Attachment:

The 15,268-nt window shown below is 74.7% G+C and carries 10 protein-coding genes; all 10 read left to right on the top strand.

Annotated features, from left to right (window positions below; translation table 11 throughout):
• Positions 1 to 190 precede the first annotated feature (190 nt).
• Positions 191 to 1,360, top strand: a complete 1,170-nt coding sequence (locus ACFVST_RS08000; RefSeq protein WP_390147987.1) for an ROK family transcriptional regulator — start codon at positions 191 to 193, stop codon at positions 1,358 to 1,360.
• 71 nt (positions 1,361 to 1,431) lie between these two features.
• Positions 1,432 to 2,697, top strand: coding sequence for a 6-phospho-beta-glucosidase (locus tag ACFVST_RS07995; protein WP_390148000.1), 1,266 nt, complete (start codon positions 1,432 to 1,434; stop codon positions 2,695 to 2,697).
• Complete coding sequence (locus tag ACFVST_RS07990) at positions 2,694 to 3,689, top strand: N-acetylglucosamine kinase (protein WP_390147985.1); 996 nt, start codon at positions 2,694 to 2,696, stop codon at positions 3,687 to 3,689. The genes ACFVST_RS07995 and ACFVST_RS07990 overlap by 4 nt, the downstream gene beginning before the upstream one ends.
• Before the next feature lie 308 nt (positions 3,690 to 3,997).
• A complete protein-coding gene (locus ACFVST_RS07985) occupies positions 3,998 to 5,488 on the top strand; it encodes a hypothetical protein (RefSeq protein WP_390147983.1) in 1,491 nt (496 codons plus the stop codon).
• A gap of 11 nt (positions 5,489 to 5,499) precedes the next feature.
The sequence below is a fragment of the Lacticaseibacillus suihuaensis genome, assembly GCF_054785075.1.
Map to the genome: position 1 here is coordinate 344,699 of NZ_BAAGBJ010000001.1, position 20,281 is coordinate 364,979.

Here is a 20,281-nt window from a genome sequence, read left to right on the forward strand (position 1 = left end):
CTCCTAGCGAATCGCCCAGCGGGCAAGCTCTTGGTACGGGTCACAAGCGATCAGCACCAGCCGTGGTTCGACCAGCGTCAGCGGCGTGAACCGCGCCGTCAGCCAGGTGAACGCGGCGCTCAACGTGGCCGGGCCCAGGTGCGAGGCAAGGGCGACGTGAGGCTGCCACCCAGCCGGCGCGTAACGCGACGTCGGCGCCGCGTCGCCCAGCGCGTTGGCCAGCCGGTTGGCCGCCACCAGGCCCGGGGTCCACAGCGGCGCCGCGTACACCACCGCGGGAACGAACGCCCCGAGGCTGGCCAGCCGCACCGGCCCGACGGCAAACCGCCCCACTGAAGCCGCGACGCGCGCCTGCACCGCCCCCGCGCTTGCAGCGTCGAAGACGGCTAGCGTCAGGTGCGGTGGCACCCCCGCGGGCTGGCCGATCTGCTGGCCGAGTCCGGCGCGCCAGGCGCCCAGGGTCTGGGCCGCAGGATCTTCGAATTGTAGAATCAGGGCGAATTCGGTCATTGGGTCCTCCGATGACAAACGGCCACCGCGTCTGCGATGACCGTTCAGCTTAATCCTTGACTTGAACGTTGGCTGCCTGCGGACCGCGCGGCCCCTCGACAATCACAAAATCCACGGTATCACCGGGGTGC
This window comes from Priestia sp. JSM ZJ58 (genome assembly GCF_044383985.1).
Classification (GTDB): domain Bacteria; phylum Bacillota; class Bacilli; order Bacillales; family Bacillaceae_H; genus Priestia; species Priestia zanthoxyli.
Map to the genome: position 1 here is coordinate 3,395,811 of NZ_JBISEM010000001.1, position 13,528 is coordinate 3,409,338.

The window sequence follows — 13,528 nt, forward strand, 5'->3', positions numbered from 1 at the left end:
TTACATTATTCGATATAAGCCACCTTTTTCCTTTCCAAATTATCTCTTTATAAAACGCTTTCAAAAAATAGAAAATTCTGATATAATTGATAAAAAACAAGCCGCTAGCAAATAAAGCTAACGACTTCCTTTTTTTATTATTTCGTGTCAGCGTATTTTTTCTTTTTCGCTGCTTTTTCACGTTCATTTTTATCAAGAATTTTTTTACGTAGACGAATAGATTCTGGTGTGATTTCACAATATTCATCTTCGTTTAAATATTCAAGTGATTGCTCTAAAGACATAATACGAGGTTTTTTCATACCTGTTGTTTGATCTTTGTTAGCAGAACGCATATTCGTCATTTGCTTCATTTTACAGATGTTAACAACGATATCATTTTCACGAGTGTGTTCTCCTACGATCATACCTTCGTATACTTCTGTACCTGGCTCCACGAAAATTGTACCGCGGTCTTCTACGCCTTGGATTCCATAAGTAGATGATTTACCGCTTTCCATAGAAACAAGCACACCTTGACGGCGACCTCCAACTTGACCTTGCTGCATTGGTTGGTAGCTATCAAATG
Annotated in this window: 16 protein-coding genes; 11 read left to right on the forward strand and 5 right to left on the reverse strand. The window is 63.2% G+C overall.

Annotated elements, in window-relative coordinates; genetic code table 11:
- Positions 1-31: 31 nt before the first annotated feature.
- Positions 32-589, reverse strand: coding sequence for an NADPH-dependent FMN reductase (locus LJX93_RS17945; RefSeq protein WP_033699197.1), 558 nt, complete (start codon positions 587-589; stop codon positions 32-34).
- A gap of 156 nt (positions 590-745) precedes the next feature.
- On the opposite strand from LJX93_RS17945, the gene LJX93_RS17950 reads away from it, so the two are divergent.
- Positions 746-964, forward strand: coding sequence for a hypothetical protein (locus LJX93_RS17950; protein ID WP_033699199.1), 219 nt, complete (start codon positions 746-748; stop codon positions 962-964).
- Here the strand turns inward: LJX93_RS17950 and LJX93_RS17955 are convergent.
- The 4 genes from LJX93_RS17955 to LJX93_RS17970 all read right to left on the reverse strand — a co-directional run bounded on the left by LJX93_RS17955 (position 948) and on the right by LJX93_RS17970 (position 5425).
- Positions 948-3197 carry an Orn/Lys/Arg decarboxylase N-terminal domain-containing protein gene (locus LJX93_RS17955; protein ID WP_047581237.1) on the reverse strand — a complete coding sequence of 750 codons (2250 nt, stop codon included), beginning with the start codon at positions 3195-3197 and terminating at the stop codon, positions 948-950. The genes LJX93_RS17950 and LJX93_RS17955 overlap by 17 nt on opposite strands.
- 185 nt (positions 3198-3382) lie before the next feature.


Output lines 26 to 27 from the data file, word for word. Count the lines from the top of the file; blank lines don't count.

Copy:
- Positions 746-964, forward strand: coding sequence for a hypothetical protein (locus LJX93_RS17950; protein ID WP_033699199.1), 219 nt, complete (start codon positions 746-748; stop codon positions 962-964).
- Here the strand turns inward: LJX93_RS17950 and LJX93_RS17955 are convergent.